You must measure customers to manage them

What’s your top store? Which are your fastest growing categories? What’s the net profit on your in-store bakeries? Which products are your biggest shrink risk? No self-respecting retailer would dream of answering ‘I don’t know’. However, if you ask them ‘Who are your best customers? Who are your top spenders? Which customers are growing/declining like for like?’ many retailers would have to put their hand up and say ‘I haven’t a clue’.

I have always maintained “you manage what you measure” and if you don’t measure customers you can’t manage them.

Some businesses base entire loyalty programmes around small acts of ‘surprise and delight’, either through giving away freebies at random or via a paper stamp card. These have the advantage of feeling personal to the customer, but they go untracked by the business.

But who is actually benefiting from these loyalty schemes? Are they changing customer behaviour? In short, you don’t know. There’s no data and therefore no insight.

Other brands pride themselves in treating all customers equally. For example, if you offer points that can be exchanged for store credit, then all customers are on the same level. The business doesn’t spend extra money or time on customers who regularly spend more or visit more. They don’t harness the data to create tailored rewards. However, customers expect businesses to acknowledge steadfast loyalty. Why are businesses content to treat all customers the same?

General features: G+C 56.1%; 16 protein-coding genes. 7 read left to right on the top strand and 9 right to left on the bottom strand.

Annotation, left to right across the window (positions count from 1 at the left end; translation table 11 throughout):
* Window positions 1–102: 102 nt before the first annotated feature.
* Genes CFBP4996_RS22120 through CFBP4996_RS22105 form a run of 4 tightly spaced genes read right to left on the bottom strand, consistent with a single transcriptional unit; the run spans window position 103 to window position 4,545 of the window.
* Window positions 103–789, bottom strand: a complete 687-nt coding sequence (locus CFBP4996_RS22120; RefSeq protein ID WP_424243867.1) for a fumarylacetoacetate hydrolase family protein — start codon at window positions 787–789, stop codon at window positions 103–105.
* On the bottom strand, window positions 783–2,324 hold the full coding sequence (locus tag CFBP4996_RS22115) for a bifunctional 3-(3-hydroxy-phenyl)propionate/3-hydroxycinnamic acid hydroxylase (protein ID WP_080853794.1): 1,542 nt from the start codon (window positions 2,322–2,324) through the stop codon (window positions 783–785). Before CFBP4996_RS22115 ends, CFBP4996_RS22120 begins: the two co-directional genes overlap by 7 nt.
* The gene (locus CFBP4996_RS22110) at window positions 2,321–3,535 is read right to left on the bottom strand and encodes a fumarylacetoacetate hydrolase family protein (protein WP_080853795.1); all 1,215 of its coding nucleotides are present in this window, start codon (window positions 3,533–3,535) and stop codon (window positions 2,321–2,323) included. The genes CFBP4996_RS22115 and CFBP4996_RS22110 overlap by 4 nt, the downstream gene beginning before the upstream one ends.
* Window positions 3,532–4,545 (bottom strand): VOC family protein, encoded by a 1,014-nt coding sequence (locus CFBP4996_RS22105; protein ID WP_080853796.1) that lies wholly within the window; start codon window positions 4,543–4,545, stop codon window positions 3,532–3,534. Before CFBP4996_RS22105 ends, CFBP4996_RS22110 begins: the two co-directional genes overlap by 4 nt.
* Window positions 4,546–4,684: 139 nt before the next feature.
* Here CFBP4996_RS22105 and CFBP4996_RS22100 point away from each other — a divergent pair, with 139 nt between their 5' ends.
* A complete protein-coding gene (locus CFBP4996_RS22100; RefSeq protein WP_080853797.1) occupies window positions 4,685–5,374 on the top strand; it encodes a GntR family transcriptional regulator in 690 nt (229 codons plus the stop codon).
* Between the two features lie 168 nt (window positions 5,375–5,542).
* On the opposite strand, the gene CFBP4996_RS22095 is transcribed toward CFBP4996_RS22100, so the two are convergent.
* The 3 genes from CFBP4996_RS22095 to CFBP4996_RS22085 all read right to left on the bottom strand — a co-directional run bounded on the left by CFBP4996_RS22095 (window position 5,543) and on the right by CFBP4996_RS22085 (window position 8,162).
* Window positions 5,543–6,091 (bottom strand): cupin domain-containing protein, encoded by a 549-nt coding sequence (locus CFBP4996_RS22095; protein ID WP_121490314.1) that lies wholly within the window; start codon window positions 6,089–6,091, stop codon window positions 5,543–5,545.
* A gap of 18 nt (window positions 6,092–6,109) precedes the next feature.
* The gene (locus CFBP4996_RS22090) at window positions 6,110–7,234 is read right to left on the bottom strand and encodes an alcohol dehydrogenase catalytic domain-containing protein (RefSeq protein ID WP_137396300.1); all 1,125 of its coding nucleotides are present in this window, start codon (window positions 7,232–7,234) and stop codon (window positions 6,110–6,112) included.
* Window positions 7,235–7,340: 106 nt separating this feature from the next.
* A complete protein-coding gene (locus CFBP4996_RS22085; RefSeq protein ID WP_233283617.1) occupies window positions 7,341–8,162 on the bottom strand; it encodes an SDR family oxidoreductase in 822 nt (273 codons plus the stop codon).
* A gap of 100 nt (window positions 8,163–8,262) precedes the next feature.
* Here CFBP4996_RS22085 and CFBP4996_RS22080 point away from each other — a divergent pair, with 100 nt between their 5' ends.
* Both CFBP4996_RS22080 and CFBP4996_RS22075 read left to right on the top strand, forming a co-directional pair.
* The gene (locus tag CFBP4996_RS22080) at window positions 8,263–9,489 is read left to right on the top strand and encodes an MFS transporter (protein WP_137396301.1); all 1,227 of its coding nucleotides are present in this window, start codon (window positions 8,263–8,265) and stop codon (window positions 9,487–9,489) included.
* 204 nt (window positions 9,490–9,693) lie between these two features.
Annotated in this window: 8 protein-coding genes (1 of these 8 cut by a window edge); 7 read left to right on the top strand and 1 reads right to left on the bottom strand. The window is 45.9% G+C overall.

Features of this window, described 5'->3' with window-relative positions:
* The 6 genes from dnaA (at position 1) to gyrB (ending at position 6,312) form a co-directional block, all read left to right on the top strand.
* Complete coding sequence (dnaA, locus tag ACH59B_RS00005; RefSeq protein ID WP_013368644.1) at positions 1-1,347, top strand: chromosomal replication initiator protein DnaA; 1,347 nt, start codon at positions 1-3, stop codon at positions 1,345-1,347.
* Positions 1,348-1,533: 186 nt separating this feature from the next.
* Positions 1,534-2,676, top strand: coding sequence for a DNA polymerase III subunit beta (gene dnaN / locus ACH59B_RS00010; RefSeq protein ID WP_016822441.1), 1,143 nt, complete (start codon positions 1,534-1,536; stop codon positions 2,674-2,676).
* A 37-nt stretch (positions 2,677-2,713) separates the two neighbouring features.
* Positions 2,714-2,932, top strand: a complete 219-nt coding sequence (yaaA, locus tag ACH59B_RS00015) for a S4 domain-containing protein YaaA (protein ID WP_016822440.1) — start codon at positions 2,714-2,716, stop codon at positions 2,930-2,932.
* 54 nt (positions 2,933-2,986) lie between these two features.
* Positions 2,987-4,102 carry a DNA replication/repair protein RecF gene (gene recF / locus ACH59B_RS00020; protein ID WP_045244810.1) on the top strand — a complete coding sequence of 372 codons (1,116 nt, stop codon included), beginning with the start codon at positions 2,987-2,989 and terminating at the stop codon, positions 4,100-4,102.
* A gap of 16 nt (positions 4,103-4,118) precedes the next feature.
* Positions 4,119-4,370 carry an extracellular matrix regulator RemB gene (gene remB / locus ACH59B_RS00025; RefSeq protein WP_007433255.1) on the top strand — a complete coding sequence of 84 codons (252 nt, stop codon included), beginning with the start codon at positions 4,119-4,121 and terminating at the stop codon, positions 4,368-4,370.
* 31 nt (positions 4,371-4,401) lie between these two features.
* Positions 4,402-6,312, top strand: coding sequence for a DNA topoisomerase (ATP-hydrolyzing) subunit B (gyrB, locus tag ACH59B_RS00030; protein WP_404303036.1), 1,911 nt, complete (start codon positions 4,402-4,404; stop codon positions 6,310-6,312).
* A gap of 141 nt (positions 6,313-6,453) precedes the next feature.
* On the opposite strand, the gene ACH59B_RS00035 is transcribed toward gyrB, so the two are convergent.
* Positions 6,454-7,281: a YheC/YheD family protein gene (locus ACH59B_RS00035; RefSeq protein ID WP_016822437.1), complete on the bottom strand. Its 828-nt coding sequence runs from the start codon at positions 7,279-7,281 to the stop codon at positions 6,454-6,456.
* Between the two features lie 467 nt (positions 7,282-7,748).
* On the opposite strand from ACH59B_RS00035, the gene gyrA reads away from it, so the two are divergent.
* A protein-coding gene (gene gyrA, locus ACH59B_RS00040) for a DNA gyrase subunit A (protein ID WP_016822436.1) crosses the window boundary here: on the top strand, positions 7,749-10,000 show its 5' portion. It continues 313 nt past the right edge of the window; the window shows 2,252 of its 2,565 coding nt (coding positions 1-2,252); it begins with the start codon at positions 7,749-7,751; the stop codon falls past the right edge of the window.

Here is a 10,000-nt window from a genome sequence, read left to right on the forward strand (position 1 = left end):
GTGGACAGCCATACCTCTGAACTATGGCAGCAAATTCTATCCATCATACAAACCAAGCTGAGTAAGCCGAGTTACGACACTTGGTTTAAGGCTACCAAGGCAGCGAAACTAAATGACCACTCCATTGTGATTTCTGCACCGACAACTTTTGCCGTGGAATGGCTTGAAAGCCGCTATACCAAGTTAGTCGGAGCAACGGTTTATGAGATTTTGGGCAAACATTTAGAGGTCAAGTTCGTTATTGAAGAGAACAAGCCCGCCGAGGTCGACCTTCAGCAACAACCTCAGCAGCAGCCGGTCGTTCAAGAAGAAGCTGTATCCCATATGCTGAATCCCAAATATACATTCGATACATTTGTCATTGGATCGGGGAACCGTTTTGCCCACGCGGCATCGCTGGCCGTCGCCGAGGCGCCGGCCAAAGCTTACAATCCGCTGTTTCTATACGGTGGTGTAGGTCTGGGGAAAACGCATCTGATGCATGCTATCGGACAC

Last month (25 March, p22) I talked about how data helps you target promotions effectively, so this month let’s look at ranging.

For example, in the sparkling wine category, grocers could look at purchase patterns and find that the prosecco that sells best is the one on promotion. The data would tell us that the key focus for the category is your promotional programme rather than your ranging programme.

However, there is one brand that has extremely high levels of loyalty. Which is it? If you don’t have the data you can’t know! If these customers can’t find their preferred wine in your store, they will likely go to a competitor. If grocers ignore shopper data when creating their ranging strategies, they will fall foul of this problem time and again.

Online retailers are hyper-aware of the power of data. Every week they improve specific customers’ shopping trips on the basis of what they have learnt. Digital offers many new ways to capture data: wi-fi, digital couponing, online games, apps etc.

The beauty of many of these opportunities is they are 21st century versions of proven techniques with a data dividend, so you can be more targeted about what you are doing.

Tim Mason is CEO of Eagle Eye

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